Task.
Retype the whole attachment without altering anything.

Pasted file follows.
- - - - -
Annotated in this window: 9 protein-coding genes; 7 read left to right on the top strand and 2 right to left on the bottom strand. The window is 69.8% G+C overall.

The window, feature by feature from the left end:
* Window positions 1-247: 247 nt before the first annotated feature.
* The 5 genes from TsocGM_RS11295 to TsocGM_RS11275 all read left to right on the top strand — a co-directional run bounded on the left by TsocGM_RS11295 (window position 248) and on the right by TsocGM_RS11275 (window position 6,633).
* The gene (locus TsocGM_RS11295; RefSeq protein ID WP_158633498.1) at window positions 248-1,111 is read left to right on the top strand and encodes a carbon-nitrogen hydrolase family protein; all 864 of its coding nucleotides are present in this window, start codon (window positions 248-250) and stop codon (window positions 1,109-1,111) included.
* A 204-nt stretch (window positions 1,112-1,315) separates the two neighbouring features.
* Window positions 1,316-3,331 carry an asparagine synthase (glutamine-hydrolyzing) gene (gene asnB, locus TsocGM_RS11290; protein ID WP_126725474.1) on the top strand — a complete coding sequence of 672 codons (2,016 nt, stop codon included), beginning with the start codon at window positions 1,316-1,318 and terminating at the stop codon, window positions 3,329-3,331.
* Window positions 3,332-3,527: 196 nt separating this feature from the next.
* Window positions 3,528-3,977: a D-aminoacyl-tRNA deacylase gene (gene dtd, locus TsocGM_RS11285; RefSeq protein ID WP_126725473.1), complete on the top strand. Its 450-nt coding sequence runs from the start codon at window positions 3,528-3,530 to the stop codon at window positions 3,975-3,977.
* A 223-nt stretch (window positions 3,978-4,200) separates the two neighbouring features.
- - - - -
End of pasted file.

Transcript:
Annotated in this window: 9 protein-coding genes; 7 read left to right on the top strand and 2 right to left on the bottom strand. The window is 69.8% G+C overall.

The window, feature by feature from the left end:
* Window positions 1-247: 247 nt before the first annotated feature.
* The 5 genes from TsocGM_RS11295 to TsocGM_RS11275 all read left to right on the top strand — a co-directional run bounded on the left by TsocGM_RS11295 (window position 248) and on the right by TsocGM_RS11275 (window position 6,633).
* The gene (locus TsocGM_RS11295; RefSeq protein ID WP_158633498.1) at window positions 248-1,111 is read left to right on the top strand and encodes a carbon-nitrogen hydrolase family protein; all 864 of its coding nucleotides are present in this window, start codon (window positions 248-250) and stop codon (window positions 1,109-1,111) included.
* A 204-nt stretch (window positions 1,112-1,315) separates the two neighbouring features.
* Window positions 1,316-3,331 carry an asparagine synthase (glutamine-hydrolyzing) gene (gene asnB, locus TsocGM_RS11290; protein ID WP_126725474.1) on the top strand — a complete coding sequence of 672 codons (2,016 nt, stop codon included), beginning with the start codon at window positions 1,316-1,318 and terminating at the stop codon, window positions 3,329-3,331.
* Window positions 3,332-3,527: 196 nt separating this feature from the next.
* Window positions 3,528-3,977: a D-aminoacyl-tRNA deacylase gene (gene dtd, locus TsocGM_RS11285; RefSeq protein ID WP_126725473.1), complete on the top strand. Its 450-nt coding sequence runs from the start codon at window positions 3,528-3,530 to the stop codon at window positions 3,975-3,977.
* A 223-nt stretch (window positions 3,978-4,200) separates the two neighbouring features.